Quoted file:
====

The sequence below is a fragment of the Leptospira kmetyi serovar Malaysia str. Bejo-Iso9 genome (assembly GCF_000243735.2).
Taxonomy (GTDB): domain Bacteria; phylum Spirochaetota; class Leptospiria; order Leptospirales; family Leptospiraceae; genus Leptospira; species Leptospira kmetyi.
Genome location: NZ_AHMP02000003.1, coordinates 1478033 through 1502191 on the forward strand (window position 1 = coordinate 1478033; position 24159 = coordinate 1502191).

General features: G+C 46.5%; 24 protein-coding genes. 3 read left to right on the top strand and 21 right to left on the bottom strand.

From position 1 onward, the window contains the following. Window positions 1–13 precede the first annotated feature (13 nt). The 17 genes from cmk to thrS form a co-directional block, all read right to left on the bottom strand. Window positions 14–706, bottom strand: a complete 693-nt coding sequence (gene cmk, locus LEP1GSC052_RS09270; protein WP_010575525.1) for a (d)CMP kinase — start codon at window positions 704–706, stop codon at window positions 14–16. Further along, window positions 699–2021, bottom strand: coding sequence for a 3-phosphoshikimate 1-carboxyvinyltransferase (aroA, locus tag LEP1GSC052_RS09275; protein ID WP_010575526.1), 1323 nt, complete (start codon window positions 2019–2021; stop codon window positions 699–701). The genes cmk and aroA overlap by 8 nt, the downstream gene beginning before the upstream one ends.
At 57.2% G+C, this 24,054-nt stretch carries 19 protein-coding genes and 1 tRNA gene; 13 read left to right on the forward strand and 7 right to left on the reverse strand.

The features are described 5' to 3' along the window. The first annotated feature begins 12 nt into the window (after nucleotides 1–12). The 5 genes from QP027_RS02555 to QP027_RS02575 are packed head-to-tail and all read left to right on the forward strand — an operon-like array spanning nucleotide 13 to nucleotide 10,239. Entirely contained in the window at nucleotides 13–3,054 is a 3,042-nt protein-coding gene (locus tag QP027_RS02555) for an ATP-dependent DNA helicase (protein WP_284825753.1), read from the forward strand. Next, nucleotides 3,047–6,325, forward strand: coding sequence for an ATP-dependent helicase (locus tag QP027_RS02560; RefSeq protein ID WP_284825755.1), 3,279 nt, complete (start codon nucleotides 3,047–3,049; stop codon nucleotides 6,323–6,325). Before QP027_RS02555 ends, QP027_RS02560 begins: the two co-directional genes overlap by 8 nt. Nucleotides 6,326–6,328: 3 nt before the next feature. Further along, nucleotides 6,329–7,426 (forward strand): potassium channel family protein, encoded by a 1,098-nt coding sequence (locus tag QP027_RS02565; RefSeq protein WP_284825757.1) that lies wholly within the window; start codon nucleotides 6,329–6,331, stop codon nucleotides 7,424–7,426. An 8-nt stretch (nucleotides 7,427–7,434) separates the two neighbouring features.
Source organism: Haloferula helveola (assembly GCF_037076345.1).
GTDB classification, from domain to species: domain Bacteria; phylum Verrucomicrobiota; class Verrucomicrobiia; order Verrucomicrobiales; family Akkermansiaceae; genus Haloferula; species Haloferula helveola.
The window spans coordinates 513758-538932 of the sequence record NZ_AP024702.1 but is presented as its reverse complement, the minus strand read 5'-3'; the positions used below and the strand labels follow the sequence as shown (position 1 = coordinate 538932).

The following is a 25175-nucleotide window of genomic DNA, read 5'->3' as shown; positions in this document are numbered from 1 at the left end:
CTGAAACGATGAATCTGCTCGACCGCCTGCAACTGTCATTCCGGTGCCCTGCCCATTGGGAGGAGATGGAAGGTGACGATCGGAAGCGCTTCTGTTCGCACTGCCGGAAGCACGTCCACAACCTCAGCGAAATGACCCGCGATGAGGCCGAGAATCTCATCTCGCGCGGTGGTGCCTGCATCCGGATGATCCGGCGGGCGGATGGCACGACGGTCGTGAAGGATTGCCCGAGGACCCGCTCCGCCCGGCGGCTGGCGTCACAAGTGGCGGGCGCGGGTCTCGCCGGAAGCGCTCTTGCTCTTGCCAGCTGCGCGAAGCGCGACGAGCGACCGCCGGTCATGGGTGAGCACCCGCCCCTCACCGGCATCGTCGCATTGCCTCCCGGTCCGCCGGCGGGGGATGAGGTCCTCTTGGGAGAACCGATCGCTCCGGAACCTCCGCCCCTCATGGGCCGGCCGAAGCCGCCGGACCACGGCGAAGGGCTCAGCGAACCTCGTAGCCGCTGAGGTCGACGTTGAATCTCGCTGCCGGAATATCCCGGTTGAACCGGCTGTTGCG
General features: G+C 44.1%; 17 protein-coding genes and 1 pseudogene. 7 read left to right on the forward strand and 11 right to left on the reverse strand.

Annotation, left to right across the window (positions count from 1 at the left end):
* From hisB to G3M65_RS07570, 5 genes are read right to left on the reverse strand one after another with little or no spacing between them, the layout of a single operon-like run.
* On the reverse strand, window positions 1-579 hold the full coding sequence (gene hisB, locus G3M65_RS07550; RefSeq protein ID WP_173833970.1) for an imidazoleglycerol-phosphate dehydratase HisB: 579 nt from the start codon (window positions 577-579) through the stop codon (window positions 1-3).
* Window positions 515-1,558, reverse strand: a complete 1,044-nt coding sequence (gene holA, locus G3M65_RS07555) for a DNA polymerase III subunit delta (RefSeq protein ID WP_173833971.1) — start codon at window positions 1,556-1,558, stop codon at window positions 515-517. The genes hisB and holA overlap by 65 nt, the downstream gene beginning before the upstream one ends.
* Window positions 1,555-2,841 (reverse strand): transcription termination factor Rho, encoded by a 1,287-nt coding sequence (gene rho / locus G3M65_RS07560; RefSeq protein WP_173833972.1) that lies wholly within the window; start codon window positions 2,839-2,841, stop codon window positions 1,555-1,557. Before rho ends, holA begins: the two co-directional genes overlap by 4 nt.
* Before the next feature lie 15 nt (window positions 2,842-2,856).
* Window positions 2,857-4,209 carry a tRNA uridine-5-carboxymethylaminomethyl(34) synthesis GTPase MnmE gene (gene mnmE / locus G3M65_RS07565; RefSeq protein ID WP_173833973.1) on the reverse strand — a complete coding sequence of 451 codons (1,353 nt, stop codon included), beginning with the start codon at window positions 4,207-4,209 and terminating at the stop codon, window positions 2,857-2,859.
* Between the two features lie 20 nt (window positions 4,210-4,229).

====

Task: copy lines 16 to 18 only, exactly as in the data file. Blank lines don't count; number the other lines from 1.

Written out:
* On the reverse strand, window positions 1-579 hold the full coding sequence (gene hisB, locus G3M65_RS07550; RefSeq protein ID WP_173833970.1) for an imidazoleglycerol-phosphate dehydratase HisB: 579 nt from the start codon (window positions 577-579) through the stop codon (window positions 1-3).
* Window positions 515-1,558, reverse strand: a complete 1,044-nt coding sequence (gene holA, locus G3M65_RS07555) for a DNA polymerase III subunit delta (RefSeq protein ID WP_173833971.1) — start codon at window positions 1,556-1,558, stop codon at window positions 515-517. The genes hisB and holA overlap by 65 nt, the downstream gene beginning before the upstream one ends.
* Window positions 1,555-2,841 (reverse strand): transcription termination factor Rho, encoded by a 1,287-nt coding sequence (gene rho / locus G3M65_RS07560; RefSeq protein WP_173833972.1) that lies wholly within the window; start codon window positions 2,839-2,841, stop codon window positions 1,555-1,557. Before rho ends, holA begins: the two co-directional genes overlap by 4 nt.